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‘Excited’ Block.One Settles $24 Million SEC Penalty for Naughty EOS ICO


The Securities and Exchange Commission (SEC) has brought down the hammer on crypto once again, announcing a $24 million penalty on blockchain company Block.one.

Yesterday brought equal measures of hope and despair for the cryptocurrency market. A new rating system for cryptocurrency classification sprung up, looking to bolster self-regulation efforts; at the same time, the SEC pounced on EOS‘ parent company, Block.one, for its supposedly unregistered ICO.

The company had tried to subvert the SEC’s security classification by merely avoiding registration. Nevertheless, according to Stephanie Avakian, Co-Director of the SEC’s Division of Enforcement, this didn’t stop the SEC from stepping in.

“A number of US investors participated in Block.one’s ICO… Companies that offer or sell securities to US investors must comply with the securities laws, irrespective of the industry they operate in or the labels they place on the investment products they offer.”

Block.one share their statement | Source: Twitter

Within a statement of their own, Block.one neither admitted nor denied the SEC’s findings. Instead, they celebrated the fact that matter was settled, insinuating that the SEC would no longer be breathing down their necks.

“The settlement resolves all ongoing matters between Block.one and the SEC. The SEC has simultaneously granted Block.one an important waiver so that Block.one will not be subject to certain ongoing restrictions that would usually apply with settlements of this type.”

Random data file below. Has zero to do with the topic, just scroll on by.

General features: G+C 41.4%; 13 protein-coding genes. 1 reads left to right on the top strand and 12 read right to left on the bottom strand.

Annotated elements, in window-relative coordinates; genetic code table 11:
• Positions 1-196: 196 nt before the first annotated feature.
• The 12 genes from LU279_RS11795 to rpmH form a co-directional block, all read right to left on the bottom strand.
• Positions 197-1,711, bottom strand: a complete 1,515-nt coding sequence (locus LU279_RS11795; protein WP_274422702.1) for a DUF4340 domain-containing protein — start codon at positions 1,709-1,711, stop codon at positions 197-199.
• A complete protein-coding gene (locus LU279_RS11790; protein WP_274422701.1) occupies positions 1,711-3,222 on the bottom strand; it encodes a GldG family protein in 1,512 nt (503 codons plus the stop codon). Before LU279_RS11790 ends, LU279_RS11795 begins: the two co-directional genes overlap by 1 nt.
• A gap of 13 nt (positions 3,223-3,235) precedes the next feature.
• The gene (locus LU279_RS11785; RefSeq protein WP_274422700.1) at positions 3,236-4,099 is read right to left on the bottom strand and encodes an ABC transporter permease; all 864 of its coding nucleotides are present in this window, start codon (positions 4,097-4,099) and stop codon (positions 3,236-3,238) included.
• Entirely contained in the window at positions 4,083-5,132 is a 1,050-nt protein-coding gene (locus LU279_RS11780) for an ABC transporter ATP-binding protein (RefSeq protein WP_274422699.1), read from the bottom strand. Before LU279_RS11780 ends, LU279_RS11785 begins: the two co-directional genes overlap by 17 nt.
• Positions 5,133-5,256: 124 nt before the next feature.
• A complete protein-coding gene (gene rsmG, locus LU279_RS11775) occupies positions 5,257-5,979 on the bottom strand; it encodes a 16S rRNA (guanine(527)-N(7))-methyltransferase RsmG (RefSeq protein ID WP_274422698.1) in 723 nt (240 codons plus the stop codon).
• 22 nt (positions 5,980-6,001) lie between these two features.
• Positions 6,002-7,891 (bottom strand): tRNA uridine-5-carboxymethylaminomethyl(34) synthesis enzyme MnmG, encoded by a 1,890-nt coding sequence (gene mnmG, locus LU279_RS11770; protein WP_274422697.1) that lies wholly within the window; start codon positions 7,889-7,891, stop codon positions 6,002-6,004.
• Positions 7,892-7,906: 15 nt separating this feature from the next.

Chump’s Change for Block.one

EOS | Source: Primakov via Shutterstock.com

According to the SEC press release, Block.one dug behind their humongous couch and drew out the fine, slapping it down on the agency’s desk without a second glance.

As mentioned by the regulatory body, during the EOS ICO, Block.one raised “the equivalent of several billion dollars.” In fact, that figure stands at approximately $4.1 billion; a fundraising effort that decimated any initial public offering (IPO) equivalent in the US that year. In comparison, the fine equates to a mere 0.58% of the firm’s ICO round. Funnily enough block.one spent roughly $6 million more than the $24 million fine on a domain name, earlier this year.

Let’s Show Them How It’s Done

Yesterday also saw a new attempt at cryptocurrency self-regulation, with several exchanges and cryptocurrency-based financial firms banding together to create the Crypto Ratings Council (CRC).

The council, which includes the likes of Coinbase, and Kraken, conceived a rating system to clarify the security status of a cryptocurrency. The system utilizes a “scalable, points-based rating system,” with ranks 1 through 5 denoting the increasing probability that a token could be a security. The initiative was created to challenge the Howey Test, an antiquated method of security classification currently used by the SEC.

Bitcoin came out on top, receiving a rank of 1, making it very unlikely to be considered a security. One of the main reasons for the low categorization was the fact that bitcoin lacked a token sale or ICO.

Bitcoin’s classification report as designated by the Crypto Ratings Council | Source: CRC

As for EOS’ classification, the CRC gave a fairly hefty 3.75, citing that the funds raised in the token offering surpassed what would be expected as “necessary for development.”

EOS’ classification report as designated by the Crypto Ratings Council | Source: CRC

While the newly devised system remains purely advisory, it signifies a positive step towards self-governance and legitimacy within the cryptocurrency sector.